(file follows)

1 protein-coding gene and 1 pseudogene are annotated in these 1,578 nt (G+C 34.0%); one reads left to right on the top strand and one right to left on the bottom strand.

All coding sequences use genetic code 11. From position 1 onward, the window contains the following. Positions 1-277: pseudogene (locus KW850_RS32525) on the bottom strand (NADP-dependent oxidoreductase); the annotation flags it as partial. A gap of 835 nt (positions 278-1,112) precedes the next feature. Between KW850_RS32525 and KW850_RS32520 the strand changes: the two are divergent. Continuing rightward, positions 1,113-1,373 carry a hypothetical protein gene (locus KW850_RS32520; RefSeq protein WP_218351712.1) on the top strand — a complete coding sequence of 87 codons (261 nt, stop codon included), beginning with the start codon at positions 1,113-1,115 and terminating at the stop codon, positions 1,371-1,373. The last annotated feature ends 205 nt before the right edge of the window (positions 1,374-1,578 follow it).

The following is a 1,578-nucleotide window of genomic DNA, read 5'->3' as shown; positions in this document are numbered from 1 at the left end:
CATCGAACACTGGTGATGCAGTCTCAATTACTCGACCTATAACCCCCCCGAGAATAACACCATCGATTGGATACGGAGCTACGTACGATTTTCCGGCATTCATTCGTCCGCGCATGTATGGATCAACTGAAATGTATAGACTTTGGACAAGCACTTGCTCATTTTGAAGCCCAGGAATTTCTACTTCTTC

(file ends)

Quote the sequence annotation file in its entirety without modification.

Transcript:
1 protein-coding gene and 1 pseudogene are annotated in these 1,578 nt (G+C 34.0%); one reads left to right on the top strand and one right to left on the bottom strand.

All coding sequences use genetic code 11. From position 1 onward, the window contains the following. Positions 1-277: pseudogene (locus KW850_RS32525) on the bottom strand (NADP-dependent oxidoreductase); the annotation flags it as partial. A gap of 835 nt (positions 278-1,112) precedes the next feature. Between KW850_RS32525 and KW850_RS32520 the strand changes: the two are divergent. Continuing rightward, positions 1,113-1,373 carry a hypothetical protein gene (locus KW850_RS32520; RefSeq protein WP_218351712.1) on the top strand — a complete coding sequence of 87 codons (261 nt, stop codon included), beginning with the start codon at positions 1,113-1,115 and terminating at the stop codon, positions 1,371-1,373. The last annotated feature ends 205 nt before the right edge of the window (positions 1,374-1,578 follow it).

The following is a 1,578-nucleotide window of genomic DNA, read 5'->3' as shown; positions in this document are numbered from 1 at the left end:
CATCGAACACTGGTGATGCAGTCTCAATTACTCGACCTATAACCCCCCCGAGAATAACACCATCGATTGGATACGGAGCTACGTACGATTTTCCGGCATTCATTCGTCCGCGCATGTATGGATCAACTGAAATGTATAGACTTTGGACAAGCACTTGCTCATTTTGAAGCCCAGGAATTTCTACTTCTTC